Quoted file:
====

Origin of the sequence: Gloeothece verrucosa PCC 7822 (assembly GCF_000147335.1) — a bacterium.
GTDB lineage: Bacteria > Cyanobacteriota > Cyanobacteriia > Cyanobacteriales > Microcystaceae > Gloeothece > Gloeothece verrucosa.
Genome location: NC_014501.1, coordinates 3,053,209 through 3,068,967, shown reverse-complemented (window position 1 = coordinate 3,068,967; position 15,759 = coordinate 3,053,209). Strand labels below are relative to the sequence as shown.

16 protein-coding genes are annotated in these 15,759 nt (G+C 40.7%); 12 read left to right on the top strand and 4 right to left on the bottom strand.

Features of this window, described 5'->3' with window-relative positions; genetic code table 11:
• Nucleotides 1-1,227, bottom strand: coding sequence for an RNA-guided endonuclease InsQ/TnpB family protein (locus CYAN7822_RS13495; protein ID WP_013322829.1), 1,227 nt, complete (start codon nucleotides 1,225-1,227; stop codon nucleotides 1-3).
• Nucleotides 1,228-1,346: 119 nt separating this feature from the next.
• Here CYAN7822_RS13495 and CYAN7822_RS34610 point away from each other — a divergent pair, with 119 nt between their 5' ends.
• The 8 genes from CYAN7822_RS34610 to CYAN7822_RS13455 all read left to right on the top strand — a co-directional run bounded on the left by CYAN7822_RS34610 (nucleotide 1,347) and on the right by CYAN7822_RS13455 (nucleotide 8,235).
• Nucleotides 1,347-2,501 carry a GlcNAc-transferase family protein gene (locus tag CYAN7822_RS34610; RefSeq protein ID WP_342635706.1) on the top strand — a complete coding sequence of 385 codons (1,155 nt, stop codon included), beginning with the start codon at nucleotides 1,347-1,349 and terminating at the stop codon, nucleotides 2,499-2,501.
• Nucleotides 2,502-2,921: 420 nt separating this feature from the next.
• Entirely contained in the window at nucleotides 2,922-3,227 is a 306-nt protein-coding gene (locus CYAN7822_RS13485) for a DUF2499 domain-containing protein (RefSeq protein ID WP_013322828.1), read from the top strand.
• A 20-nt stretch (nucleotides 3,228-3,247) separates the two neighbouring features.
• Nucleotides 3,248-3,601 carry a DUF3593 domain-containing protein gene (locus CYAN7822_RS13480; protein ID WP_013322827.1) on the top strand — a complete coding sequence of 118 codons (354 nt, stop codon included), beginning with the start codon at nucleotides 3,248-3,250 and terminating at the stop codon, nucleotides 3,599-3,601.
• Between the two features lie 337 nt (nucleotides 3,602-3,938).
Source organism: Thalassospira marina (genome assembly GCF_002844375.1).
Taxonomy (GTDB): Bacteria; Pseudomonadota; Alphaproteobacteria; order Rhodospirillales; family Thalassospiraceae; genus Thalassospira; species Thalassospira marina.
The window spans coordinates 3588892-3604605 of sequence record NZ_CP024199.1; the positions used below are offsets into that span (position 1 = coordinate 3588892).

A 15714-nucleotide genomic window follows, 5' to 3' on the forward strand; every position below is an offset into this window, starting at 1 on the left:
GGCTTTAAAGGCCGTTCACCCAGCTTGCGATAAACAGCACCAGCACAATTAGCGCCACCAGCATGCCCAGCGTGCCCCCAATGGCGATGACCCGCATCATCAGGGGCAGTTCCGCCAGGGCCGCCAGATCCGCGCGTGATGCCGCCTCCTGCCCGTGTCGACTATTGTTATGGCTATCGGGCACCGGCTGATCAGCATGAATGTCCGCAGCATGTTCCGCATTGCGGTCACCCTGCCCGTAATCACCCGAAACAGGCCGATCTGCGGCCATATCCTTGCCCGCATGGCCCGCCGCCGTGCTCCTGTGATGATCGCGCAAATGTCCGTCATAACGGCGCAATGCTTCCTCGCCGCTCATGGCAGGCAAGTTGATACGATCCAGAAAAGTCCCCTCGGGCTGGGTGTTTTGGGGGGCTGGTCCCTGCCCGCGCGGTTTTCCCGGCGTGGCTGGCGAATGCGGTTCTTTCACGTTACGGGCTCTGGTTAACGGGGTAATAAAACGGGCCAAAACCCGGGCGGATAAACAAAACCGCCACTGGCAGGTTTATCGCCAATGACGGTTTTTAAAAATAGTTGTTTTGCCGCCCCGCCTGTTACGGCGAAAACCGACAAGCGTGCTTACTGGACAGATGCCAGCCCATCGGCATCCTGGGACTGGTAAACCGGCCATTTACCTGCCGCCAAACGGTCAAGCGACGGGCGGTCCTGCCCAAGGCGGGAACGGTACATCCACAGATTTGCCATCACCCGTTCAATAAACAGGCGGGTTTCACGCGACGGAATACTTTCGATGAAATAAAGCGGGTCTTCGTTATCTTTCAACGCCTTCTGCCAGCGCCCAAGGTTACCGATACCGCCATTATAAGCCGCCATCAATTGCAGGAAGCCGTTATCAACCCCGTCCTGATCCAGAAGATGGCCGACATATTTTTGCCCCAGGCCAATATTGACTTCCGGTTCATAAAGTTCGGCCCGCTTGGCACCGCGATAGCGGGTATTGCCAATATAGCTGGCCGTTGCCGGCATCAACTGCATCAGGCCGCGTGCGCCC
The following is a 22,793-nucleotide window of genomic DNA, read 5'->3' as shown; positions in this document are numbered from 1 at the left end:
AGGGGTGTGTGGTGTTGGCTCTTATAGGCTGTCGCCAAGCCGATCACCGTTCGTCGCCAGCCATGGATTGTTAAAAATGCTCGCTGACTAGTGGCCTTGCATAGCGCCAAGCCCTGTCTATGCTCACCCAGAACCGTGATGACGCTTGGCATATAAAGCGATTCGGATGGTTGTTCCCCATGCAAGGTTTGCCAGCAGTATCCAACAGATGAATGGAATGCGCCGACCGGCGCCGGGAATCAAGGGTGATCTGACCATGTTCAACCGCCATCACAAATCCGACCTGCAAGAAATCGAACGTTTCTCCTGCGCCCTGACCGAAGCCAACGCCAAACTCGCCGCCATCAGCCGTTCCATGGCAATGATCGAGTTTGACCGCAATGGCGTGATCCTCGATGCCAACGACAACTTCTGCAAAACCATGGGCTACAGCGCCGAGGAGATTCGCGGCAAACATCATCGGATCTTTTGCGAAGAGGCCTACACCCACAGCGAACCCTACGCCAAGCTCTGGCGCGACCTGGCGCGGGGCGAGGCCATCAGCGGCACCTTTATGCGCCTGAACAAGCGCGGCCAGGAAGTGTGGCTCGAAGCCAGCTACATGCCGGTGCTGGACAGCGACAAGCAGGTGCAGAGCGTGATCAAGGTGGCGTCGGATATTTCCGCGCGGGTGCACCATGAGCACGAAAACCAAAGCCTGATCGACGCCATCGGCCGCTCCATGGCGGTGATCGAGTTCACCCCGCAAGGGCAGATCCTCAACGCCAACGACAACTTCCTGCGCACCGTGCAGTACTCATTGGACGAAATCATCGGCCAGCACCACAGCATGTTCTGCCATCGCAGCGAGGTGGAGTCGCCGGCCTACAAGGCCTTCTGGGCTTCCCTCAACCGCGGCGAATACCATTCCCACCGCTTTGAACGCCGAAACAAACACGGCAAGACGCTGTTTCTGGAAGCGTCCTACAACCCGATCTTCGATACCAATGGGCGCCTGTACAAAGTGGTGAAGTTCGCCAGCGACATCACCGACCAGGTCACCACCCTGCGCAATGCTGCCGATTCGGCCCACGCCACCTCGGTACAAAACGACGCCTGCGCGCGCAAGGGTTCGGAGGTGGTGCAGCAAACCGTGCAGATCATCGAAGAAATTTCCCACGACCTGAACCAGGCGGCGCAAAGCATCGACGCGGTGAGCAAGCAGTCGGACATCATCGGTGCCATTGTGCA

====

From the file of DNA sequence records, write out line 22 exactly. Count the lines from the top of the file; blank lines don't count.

AGGGGTGTGTGGTGTTGGCTCTTATAGGCTGTCGCCAAGCCGATCACCGTTCGTCGCCAGCCATGGATTGTTAAAAATGCTCGCTGACTAGTGGCCTTGCATAGCGCCAAGCCCTGTCTATGCTCACCCAGAACCGTGATGACGCTTGGCATATAAAGCGATTCGGATGGTTGTTCCCCATGCAAGGTTTGCCAGCAGTATCCAACAGATGAATGGAATGCGCCGACCGGCGCCGGGAATCAAGGGTGATCTGACCATGTTCAACCGCCATCACAAATCCGACCTGCAAGAAATCGAACGTTTCTCCTGCGCCCTGACCGAAGCCAACGCCAAACTCGCCGCCATCAGCCGTTCCATGGCAATGATCGAGTTTGACCGCAATGGCGTGATCCTCGATGCCAACGACAACTTCTGCAAAACCATGGGCTACAGCGCCGAGGAGATTCGCGGCAAACATCATCGGATCTTTTGCGAAGAGGCCTACACCCACAGCGAACCCTACGCCAAGCTCTGGCGCGACCTGGCGCGGGGCGAGGCCATCAGCGGCACCTTTATGCGCCTGAACAAGCGCGGCCAGGAAGTGTGGCTCGAAGCCAGCTACATGCCGGTGCTGGACAGCGACAAGCAGGTGCAGAGCGTGATCAAGGTGGCGTCGGATATTTCCGCGCGGGTGCACCATGAGCACGAAAACCAAAGCCTGATCGACGCCATCGGCCGCTCCATGGCGGTGATCGAGTTCACCCCGCAAGGGCAGATCCTCAACGCCAACGACAACTTCCTGCGCACCGTGCAGTACTCATTGGACGAAATCATCGGCCAGCACCACAGCATGTTCTGCCATCGCAGCGAGGTGGAGTCGCCGGCCTACAAGGCCTTCTGGGCTTCCCTCAACCGCGGCGAATACCATTCCCACCGCTTTGAACGCCGAAACAAACACGGCAAGACGCTGTTTCTGGAAGCGTCCTACAACCCGATCTTCGATACCAATGGGCGCCTGTACAAAGTGGTGAAGTTCGCCAGCGACATCACCGACCAGGTCACCACCCTGCGCAATGCTGCCGATTCGGCCCACGCCACCTCGGTACAAAACGACGCCTGCGCGCGCAAGGGTTCGGAGGTGGTGCAGCAAACCGTGCAGATCATCGAAGAAATTTCCCACGACCTGAACCAGGCGGCGCAAAGCATCGACGCGGTGAGCAAGCAGTCGGACATCATCGGTGCCATTGTGCA